Friday, 20 Apr 2018
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Reliquary of Anne of Brittany stolen: why the heart of the sovereigns was it preserved?

The flight of the case, of inestimable value, left many Bretons in tears. The reliquary of the heart of Anne of Brittany was stolen this weekend at the Dobrée Museum in Nantes (Loire-Atlantique), birthplace of the Queen of France. The piece, made in 1514 by an anonymous silversmith of the court of Blois, was visible to the public as part of an exhibition. At the death of the queen, in 1514, her heart was placed in this oval box of gold and deposited in the convent of the Carmelites, in Nantes, in the tomb of her parents. His body was buried on the other hand in Saint-Denis, place of gathering of the royal burials. Before Anne of Brittany, many sovereigns received multiple burials.
This practice of burial separated from the heart, old, develops in the kingdom of France in XIII e century. The first queen to know this plural burial is Blanche de Castille, who died in 1252. The first French king, Philip III. This funerary ritual, known as “Dilaceratio corporis” (or “division of the bodies”), grows to the death of Charles V, in 1380, tells the historian Alexandre Bande in The king’s heart . The Capetians and multiple burials XIII e fifteenth e centuries (Tallandier, 2009). The heart of the sovereign is then buried in a specific ceremony and placed in a richly decorated urn (as in the case of Anne of Brittany) or in a carved recumbent. This tomb is different from the recumbent body by the presence of a little carved heart in the character’s left hand ” can you read on the site of the basilica of Saint-Denis . A similar process exists for the bowels, buried in a third place: the heart of Charles V was for example sent to Rouen, his bowels to Maubuisson and his body to Saint-Denis.
The heart, a symbolic organ
The body of the sovereign is often exposed to his family, his subjects and his courtiers after his death, we proceed to the removal of the heart and viscera to prevent decomposition. Once removed, the heart is opened to be emptied of blood and dried. ” Embalming has a hygienic advantage, it delays the putrefaction and facilitates for example the transport of the body Explains to Release Stanis Perez, Associate Professor and Doctor of History at EHESS, author of The King’s Corps ( Perrin, 2018). The heart also has a strong symbolic value in a society deeply imbued with spirituality. ” In the Middle Ages, the heart is more important than the brain. It is the place of sensibility, piety, faith “Says Stanis Perez, who quotes the example of the heart of Anne de Bretagne, an extraordinary size, supposed to be the sign of a” extraordinary virtue “.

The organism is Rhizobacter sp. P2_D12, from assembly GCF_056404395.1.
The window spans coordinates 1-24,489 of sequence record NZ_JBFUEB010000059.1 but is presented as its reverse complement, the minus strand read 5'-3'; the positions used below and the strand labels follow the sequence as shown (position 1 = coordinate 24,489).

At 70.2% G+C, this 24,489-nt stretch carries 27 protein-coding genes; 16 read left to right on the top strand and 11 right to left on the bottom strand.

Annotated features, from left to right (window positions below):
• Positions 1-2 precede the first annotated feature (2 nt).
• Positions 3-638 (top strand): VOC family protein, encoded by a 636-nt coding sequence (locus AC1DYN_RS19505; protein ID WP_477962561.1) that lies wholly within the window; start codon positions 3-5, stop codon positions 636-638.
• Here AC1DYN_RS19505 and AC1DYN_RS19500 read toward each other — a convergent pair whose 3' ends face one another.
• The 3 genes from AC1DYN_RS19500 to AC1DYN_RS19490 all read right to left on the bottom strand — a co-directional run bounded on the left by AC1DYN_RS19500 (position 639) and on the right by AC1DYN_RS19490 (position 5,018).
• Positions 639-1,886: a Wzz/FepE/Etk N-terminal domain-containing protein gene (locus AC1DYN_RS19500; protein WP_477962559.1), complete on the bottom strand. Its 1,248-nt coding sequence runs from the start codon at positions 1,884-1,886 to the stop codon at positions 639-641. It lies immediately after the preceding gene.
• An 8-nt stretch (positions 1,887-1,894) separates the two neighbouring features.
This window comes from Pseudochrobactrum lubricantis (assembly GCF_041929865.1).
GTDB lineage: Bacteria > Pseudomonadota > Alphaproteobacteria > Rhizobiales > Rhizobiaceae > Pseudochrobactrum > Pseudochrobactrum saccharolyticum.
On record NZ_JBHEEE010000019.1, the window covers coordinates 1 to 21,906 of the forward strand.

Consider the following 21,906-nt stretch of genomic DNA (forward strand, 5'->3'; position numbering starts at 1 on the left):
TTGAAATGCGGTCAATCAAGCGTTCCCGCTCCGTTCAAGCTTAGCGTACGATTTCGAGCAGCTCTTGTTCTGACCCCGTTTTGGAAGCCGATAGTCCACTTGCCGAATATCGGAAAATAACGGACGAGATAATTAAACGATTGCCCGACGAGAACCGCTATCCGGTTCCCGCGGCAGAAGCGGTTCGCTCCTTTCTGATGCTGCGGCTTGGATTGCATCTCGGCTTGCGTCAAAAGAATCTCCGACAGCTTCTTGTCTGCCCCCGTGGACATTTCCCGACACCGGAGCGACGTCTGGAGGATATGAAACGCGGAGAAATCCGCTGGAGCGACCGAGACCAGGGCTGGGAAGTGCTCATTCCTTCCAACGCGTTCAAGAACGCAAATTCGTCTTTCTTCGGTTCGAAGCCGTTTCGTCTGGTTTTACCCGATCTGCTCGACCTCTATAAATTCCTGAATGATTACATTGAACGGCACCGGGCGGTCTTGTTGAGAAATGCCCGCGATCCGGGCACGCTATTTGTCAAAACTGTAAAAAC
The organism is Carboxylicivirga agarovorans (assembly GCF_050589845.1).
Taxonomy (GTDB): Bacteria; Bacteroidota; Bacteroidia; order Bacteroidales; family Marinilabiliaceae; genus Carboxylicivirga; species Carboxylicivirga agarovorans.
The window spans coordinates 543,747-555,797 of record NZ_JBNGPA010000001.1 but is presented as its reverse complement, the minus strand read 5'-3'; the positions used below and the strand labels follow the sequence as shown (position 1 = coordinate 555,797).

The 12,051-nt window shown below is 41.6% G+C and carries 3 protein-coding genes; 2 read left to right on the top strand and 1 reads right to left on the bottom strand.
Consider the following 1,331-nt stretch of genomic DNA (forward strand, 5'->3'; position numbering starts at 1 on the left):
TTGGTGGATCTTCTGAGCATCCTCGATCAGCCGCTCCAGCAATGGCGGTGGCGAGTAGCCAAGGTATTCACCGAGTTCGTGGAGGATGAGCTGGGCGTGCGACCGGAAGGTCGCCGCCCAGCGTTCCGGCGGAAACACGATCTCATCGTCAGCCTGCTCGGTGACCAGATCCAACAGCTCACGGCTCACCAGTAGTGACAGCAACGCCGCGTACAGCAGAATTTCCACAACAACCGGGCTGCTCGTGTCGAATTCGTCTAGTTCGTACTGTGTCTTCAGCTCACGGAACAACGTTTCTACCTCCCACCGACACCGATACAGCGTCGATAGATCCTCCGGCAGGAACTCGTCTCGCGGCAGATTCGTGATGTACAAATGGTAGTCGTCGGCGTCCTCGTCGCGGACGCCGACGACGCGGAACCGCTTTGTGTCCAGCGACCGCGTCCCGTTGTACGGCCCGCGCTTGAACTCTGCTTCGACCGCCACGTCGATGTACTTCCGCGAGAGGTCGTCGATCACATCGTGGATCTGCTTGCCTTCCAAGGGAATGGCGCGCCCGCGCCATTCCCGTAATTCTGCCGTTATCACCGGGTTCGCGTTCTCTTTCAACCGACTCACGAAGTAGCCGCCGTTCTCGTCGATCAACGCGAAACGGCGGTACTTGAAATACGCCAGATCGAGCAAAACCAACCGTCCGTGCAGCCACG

This practice of burial of sovereigns, however, poses a problem for the Church, which considers that only the saints can see their bodies fragmented to make relics. Mortals must be buried while respecting the integrity of the body. With the exception of St. Louis, ” the rulers are not saints and this principle is supposed to be respected “Says historian Stanis Perez. The Church also fears a form of idolatry around these human remains, the separation of the remains of the sovereign to multiply the ceremonies and places where to honor the deceased. Still, for the religious, the financial advantage to accommodate this type of relics is not negligible: the tombs of heart, objects of worship, attract the crowds, and having a maximum of relics generates a maximum of donations from the faithful.
The Parisian region privileged for burials
Although in some cases the successor may decide where his father’s heart is buried, the choice is usually made by will, before the death of the sovereign. At the beginning of the XIV e century, Philippe V thus provides for himself a triple burial, stresses Alexandre Bande in his work. For their hearts, ” the Bourbons have privileged places Saint-Denis or the Paris region, putting aside their provincial or foreign origins Adds the historian Stanis Perez. Many royal hearts preserved in the basilica of Saint-Denis disappeared in 1793, at the time of the desecration of the basilica (we can however still find, among others, marble funerary urn from the heart of Francis I). The thrilling Louis XIV, he was originally buried in the Church of St. Louis Jesuits (present church Saint-Louis-Saint-Paul, in the Marais). Like Louis XIII, the Sun King chose to imitate Henri IV, who had bequeathed his heart to the Jesuits.
By their choice, the rulers favor a beggar order (for example the Franciscans or Dominicans) in relation to another and honor a religious establishment with which they had links. This gift is ” a tradition, a practice of piety Which can be seen as a form of reward that endorses or validates political support “, Stanis Perez analyzes. Questioned by Ocean Press on Monday, the historian Alain Croix warns against the interpretations that have been made a posteriori of these choices: the will of Anne of Brittany to bury her heart in Nantes is above all « an aristocratic gesture “, a ” symbolic affirmation of his rights beyond death ” and no ” a gesture of love for the people of Nantes “, a ” myth Born at the end of the XIX e century, estimates the historian. At the risk of offending readers of the local daily.

Juliette Deborde

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